April 19, 2006
Christmas Tree Scouting Report Number 6 - April 19, 2006
Weekly newsletter compiled by Sandy Gardosik, PA Department of Agriculture.
There was a lot of white pine weevil activity in the field this week. Traps being monitored in Juniata, Perry and Schuylkill counties still contained weevils. Adults were found feeding and mating on the terminals of Colorado blue spruce, Douglas fir, and Serbian spruce in Lancaster County, and on white pine in Schuylkill County. Larvae were found in the terminals of Colorado blue spruce and Douglas fir in Lancaster County this week. The larvae are legless grubs about 1mm long and are creamy white with a light brown head capsule. As they hatch and begin feeding in the cambium, they create galleries as they work their way downward. These feeding galleries eventually meet, creating a “feeding ring” that completely girdles the terminal.
A few early buds on Douglas fir were beginning to break in Bucks and Lancaster counties. Colorado blue spruce and Norway spruce were also breaking bud this week in Lancaster County. It will soon be time to begin spraying for Rhabdocline needlecast and Swiss needlecast on Douglas fir. At this time of year Rhabdocline produces brick red areas on both the top and bottom of the previous year's needles (2005) where lesions will appear. These lesions begin to swell on the undersides of needles at the same time the Douglas fir buds are beginning to swell. As soon as the buds begin to break, so will the lesions exposing the infectious fungal spores to the new growth. Control is achieved by protecting the new growth as it expands. Apply the first spray for Rhabdocline needlecast when 10 % of the trees in the field have at least one bud breaking; follow with a second spray one week after the first; finally, a third spray follows two weeks after the second. If it is a wet spring, or if you also have Swiss needlecast, a fourth spray three weeks after the third is recommended. Swiss needlecast can affect current-, second-, and third-year needles. With this disease, needles can turn a yellow to brown color, and the undersides will display rows of black fungal spores.
Pales weevil damage was found on white and Scotch pine in Lancaster County. This weevil feeds on branch bark on all species of Christmas trees. Feeding girdles and kills side shoots, producing a damage called “flagging”. To control damage from this weevil treat fresh cut pine stumps, particularly those of Scotch pine from the previous season’s harvest, in early spring with a registered insecticide.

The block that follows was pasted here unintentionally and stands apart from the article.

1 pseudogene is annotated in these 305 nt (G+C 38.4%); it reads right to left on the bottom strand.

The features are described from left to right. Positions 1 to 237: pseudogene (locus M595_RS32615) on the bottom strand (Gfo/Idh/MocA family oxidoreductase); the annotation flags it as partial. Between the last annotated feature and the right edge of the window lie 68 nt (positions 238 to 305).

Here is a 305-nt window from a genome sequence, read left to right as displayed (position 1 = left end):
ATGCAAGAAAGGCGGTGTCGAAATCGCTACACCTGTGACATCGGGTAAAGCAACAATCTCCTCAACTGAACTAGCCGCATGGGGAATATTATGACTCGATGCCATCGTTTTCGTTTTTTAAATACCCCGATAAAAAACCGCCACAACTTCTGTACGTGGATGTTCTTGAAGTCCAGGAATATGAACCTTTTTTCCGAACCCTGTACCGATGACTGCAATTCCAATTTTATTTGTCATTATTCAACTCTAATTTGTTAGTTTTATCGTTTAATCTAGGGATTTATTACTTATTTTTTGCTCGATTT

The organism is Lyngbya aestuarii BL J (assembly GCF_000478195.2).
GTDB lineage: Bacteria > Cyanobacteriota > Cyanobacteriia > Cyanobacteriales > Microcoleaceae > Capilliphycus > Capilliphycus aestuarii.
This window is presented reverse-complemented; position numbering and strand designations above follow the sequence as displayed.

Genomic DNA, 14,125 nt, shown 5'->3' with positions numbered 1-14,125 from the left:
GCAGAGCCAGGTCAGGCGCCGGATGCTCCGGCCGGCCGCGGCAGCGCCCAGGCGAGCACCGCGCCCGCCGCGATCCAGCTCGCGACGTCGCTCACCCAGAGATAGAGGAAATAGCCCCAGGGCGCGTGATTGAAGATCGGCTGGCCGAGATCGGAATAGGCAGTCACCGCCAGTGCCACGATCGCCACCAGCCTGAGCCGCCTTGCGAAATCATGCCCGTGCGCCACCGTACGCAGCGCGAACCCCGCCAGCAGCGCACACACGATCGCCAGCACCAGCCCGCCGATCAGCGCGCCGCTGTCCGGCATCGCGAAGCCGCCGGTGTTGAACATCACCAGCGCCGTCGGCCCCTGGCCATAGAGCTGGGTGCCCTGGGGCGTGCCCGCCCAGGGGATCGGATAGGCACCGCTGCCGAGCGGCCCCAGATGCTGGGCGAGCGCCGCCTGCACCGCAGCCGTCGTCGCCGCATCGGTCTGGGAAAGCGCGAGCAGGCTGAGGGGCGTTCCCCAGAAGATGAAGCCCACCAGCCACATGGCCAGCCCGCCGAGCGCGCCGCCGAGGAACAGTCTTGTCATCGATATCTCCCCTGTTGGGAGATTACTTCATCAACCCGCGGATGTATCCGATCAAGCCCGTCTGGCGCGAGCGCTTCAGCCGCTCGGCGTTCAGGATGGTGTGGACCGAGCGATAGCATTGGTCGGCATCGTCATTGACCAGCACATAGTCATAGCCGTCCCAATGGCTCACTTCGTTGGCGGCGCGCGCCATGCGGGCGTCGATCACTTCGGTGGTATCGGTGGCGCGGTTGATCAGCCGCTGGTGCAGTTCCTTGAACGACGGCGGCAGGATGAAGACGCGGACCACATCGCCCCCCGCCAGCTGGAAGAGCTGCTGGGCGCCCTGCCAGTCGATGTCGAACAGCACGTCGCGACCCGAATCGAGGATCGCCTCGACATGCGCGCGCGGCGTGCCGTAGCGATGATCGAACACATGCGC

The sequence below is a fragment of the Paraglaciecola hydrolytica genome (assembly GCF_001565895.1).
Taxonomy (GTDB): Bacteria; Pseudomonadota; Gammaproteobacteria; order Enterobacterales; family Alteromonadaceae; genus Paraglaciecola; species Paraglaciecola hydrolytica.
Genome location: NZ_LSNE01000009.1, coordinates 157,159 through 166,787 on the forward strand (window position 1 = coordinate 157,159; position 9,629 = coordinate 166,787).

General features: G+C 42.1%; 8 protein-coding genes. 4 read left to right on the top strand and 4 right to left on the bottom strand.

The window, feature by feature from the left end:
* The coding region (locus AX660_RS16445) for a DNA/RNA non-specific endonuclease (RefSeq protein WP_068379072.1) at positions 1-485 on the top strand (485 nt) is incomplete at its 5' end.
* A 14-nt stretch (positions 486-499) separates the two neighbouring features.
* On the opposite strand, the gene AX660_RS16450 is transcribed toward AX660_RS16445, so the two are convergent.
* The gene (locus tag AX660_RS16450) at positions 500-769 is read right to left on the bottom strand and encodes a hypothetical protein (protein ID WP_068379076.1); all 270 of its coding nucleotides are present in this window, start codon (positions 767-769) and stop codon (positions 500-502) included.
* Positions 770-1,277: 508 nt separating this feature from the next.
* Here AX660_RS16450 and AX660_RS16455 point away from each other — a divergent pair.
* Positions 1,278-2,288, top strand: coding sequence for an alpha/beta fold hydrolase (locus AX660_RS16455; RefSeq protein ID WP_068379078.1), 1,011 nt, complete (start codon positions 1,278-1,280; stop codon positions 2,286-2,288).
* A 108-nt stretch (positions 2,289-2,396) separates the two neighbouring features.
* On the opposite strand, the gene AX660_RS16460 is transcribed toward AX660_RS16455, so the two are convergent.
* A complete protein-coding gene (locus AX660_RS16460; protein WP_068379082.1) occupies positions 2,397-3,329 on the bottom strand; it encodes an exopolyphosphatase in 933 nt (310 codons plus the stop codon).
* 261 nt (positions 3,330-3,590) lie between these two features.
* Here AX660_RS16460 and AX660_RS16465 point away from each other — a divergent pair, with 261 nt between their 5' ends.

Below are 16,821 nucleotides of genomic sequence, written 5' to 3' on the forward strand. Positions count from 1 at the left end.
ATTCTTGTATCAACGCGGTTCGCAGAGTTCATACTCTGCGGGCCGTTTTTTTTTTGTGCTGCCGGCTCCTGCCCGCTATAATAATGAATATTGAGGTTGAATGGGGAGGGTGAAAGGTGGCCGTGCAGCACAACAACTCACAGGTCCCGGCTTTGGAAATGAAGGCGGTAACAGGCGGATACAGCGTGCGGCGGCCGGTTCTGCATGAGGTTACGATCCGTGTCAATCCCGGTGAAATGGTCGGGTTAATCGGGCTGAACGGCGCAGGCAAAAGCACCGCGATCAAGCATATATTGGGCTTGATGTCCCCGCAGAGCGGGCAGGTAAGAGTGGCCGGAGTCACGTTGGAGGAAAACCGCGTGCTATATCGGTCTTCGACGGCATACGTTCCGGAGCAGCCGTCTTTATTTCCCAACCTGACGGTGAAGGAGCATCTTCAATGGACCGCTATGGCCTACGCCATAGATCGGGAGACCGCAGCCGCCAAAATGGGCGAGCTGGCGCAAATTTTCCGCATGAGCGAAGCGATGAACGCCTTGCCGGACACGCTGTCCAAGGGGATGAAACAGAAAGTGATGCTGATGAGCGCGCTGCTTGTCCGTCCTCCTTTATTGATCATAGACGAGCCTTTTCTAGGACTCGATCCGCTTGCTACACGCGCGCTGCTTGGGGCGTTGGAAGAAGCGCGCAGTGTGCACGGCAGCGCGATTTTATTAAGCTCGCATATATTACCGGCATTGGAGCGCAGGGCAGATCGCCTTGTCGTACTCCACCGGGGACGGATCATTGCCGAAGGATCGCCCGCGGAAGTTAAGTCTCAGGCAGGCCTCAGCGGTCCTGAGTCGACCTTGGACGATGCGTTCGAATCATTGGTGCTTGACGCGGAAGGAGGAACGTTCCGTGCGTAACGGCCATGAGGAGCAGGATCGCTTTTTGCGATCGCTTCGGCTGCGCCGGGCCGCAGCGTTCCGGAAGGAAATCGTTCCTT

Traps to detect first emergence of the Douglas fir needle midge were placed under trees exhibiting midge damage at a spray trial site near Yardley, Bucks County. This midge overwinters in the soil beneath infested host trees. In 2005 adult midges emerged at this test site on April 22nd with a Growing Degree Day (GDD) reading of 208 (base 50). On Tuesday, April 18th, 2006, the GDD reading was 202 (base 50F), and a few buds were beginning to show green tips. There were no adults in the traps, and none observed flying around the new buds. In 2005, Lorsban and Orthene were sprayed two days after adults were first detected; a second application was made 7 days later and a third 14 days following the second. The results were disappointing. This year, Lorsban and Orthene will again be tested, but will be applied before midge emergence. An additional chemical, TriStar, will be tested and applied before midge emergence also. The Douglas fir needle midge has one generation per year, and so the opportunity for control is short. Adults begin to emerge at the beginning of bud break, mate immediately, and females begin laying eggs between the bud scales and on the new needles within a couple of days. Egg hatch begins within about 5 days, and the larvae immediately enter the needles and are protected from chemical control. Results from spray trials will be shared in future newsletters and training meetings.
New, strange-looking cones are beginning to form on Douglas fir and Fraser fir.
If you have any pest information to report, please email Sandy Gardosik at email@example.com or call (717) 772-0521 and give pest, host plant and county where observation was made and I will include this information in the next report.